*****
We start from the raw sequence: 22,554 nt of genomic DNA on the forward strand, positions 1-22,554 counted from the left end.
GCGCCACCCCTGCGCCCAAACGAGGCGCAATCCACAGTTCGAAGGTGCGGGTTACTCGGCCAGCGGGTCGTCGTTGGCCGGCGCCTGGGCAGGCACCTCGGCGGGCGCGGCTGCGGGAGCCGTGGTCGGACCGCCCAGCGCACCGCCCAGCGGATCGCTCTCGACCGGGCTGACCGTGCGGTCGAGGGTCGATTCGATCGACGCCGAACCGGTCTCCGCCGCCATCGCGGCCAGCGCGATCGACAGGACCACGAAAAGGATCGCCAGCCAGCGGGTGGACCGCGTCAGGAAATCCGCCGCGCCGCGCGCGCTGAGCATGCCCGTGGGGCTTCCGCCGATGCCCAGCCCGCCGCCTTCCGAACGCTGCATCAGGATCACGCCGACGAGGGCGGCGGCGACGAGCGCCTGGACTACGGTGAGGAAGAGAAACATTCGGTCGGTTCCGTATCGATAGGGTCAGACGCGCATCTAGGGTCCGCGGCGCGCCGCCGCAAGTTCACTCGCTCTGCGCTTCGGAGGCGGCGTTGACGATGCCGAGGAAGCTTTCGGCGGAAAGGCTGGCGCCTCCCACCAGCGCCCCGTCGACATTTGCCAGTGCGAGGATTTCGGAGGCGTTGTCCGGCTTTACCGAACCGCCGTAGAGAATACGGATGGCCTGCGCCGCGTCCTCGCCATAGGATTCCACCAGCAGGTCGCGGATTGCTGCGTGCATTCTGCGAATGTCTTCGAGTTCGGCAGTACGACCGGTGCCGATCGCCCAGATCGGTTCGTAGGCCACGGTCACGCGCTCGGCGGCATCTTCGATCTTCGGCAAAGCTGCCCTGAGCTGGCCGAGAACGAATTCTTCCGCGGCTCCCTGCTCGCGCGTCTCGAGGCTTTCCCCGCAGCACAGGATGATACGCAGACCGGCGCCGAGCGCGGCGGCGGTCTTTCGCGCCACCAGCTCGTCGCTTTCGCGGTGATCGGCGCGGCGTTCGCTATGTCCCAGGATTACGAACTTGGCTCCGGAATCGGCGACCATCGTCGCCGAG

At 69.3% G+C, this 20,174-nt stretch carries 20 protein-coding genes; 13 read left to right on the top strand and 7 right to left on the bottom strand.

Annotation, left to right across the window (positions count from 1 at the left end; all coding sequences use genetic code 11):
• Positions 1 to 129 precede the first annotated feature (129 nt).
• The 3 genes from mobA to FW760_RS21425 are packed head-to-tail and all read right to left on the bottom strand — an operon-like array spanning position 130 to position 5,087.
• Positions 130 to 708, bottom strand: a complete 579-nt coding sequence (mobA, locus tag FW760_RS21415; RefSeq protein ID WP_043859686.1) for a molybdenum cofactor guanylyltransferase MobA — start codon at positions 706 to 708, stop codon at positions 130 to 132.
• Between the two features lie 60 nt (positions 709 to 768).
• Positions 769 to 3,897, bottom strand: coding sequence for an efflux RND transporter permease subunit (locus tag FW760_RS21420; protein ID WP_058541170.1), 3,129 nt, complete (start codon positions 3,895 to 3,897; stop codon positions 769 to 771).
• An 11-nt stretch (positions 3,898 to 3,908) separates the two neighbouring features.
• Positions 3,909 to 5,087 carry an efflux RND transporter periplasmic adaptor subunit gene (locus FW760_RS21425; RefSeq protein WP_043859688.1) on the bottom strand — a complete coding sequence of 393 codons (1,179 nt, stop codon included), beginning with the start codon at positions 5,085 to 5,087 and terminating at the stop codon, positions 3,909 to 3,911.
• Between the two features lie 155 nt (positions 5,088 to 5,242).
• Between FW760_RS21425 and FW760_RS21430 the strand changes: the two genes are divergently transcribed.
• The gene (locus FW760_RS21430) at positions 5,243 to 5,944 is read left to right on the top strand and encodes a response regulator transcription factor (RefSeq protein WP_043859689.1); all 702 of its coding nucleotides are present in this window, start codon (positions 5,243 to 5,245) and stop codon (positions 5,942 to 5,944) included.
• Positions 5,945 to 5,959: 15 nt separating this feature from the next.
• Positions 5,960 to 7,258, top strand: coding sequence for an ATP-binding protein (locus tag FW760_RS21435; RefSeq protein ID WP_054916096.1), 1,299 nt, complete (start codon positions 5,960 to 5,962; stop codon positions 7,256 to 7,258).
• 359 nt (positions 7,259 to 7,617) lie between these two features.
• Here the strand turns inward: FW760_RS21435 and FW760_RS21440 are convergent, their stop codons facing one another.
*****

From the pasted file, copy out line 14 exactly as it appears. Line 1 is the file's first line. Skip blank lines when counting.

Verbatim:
• The gene (locus FW760_RS21430) at positions 5,243 to 5,944 is read left to right on the top strand and encodes a response regulator transcription factor (RefSeq protein WP_043859689.1); all 702 of its coding nucleotides are present in this window, start codon (positions 5,243 to 5,245) and stop codon (positions 5,942 to 5,944) included.